Psychosocial Interventions for Mental Illness among LGBTQIA Youth: A PRISMA-Based Systematic Review
Lesbian, Gay, Bisexual, Transgender, Queer, Intersex and Asexual (LGBTQIA) youth experience a unique range of psychosocial stressors often culminating in poor mental health outcomes. A systematic review of trials that evaluated psychosocial interventions for LGBTQIA youth aged 12–25 was undertaken to evaluate the effect of treatment components and participant-related variables on treatment outcome. The results suggest that creating safe, accepting places, discussion of shared experiences, and using a cognitive behavioural or attachment-based family therapy framework significantly decreased depression, sexual minority stress, anxiety and drug and alcohol use, and enhanced participant approval. LGBTQIA youth had poorer baseline mental health than non-LGBTQIA youth and experienced greater improvements. Further experimental research is needed to define effective treatment components and relevant individual factors to maximise treatment efficacy.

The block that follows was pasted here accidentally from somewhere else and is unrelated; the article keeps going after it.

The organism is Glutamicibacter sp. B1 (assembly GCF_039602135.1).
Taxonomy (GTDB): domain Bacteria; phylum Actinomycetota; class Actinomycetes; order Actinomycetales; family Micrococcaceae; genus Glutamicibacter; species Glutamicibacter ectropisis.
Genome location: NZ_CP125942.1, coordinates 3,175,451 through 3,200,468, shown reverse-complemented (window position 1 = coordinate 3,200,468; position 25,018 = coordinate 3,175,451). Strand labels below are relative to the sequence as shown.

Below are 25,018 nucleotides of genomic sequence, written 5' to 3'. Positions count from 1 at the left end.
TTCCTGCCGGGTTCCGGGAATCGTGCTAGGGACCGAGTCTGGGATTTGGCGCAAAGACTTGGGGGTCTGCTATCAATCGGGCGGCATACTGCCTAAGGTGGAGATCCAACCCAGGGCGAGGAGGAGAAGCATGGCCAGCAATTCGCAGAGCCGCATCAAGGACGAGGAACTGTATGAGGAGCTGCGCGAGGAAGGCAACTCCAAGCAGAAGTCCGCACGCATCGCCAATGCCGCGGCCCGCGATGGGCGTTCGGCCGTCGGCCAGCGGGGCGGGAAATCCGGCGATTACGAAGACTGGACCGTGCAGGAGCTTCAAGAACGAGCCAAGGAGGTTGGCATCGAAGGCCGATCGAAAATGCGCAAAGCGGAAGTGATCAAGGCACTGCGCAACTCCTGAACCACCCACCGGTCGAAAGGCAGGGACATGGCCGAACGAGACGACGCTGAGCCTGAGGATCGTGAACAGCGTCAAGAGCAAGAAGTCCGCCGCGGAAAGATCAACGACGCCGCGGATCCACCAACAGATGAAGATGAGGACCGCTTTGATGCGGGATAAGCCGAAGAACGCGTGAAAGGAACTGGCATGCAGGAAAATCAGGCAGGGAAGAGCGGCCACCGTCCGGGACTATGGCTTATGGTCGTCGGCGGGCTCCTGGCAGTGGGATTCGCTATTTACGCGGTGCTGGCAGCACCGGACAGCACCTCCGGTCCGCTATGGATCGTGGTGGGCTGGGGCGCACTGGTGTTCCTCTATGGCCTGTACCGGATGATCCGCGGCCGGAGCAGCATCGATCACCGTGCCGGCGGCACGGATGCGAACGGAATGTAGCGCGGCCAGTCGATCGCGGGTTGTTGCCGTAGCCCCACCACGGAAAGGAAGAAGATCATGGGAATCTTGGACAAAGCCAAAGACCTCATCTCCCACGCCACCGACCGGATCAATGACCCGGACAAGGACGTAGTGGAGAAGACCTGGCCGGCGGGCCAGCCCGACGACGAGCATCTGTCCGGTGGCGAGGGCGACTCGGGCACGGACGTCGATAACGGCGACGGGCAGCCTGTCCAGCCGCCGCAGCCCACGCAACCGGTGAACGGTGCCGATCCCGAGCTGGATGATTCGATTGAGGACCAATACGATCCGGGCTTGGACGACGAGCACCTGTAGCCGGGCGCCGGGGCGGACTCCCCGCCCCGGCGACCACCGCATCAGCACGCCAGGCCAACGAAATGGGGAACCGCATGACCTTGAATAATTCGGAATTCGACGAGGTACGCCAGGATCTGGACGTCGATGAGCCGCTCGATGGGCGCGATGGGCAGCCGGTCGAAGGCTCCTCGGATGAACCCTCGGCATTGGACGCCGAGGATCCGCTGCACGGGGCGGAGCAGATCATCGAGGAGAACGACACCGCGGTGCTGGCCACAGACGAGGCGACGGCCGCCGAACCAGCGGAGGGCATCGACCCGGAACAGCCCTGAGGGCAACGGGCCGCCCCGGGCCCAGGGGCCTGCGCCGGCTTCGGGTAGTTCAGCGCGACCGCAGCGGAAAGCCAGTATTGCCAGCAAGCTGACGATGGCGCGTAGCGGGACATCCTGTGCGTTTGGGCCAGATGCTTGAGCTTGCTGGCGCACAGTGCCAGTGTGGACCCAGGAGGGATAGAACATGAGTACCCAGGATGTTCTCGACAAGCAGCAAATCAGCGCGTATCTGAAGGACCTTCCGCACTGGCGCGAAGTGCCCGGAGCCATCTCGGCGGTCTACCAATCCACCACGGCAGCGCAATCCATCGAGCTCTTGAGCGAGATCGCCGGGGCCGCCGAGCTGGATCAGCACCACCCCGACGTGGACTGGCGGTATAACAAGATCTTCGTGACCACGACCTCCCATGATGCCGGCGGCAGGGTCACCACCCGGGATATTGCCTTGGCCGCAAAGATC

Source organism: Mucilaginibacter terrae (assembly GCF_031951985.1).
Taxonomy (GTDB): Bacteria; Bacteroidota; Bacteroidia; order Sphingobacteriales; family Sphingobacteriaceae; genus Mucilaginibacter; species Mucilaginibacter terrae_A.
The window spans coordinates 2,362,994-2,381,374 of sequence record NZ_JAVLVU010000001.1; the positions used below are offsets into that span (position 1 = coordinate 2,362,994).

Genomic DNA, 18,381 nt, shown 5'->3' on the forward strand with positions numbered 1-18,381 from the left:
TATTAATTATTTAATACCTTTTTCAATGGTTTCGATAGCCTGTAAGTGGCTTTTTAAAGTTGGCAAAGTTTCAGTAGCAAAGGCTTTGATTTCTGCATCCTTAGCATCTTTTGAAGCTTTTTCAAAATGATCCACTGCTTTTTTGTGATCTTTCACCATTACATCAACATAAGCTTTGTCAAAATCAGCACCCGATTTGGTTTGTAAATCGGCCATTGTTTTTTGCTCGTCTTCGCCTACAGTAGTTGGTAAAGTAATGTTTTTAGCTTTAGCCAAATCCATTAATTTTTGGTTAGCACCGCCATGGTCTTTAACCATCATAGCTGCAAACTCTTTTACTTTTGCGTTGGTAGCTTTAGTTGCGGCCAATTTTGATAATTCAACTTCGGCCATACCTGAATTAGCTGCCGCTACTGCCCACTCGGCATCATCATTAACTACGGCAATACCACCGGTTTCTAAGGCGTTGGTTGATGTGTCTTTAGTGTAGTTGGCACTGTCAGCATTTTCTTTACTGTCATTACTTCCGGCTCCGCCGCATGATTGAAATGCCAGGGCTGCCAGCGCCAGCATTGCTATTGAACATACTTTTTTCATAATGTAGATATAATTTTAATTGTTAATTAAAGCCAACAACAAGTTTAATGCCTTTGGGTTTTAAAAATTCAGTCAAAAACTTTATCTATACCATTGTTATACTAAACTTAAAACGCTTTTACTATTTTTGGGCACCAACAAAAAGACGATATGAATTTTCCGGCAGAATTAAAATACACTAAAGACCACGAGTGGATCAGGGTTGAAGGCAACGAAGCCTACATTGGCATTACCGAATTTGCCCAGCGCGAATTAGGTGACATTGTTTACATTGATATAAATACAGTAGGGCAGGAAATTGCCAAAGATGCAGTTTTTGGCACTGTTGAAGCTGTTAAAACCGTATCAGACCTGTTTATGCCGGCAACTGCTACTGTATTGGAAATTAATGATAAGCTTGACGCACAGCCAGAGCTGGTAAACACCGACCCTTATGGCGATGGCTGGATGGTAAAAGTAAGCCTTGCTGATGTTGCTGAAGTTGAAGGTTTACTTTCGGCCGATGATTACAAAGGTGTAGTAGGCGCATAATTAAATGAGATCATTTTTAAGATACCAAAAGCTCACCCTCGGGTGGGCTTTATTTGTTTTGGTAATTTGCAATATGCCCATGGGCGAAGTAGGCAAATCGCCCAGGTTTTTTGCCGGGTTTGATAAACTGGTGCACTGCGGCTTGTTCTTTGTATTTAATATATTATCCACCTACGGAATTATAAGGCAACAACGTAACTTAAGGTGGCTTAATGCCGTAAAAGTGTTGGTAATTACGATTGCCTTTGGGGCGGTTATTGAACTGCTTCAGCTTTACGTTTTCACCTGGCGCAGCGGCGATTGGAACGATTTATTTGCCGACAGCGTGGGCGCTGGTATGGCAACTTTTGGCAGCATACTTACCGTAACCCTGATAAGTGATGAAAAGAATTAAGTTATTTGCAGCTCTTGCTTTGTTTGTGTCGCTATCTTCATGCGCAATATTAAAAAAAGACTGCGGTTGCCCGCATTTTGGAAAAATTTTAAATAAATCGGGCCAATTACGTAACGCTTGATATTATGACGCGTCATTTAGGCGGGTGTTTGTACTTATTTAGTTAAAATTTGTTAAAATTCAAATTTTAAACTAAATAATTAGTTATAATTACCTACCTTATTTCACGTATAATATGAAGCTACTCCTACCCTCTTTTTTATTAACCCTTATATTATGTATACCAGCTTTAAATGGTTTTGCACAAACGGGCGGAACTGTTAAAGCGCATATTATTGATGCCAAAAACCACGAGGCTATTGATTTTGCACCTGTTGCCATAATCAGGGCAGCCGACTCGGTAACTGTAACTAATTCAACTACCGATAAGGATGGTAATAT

KeywordsLGBTQIA LGBT Youth Treatment Minority stress Mental health Review
EVDPH conceived of the study, participated in the design and coordination of the study, conducted the review and interpretation of the data, and drafted the manuscript; UM was the second reviewer in the full-text review process; JM participated in conceiving the study, its design, coordination and interpretation, and helped draft the manuscript. All authors read and approved the final manuscript.
This research received no specific grant from any funding agency in the public, commercial, or not-for-profit sectors.
Compliance with ethical standards
Conflict of interest
The authors report no conflict of interest.
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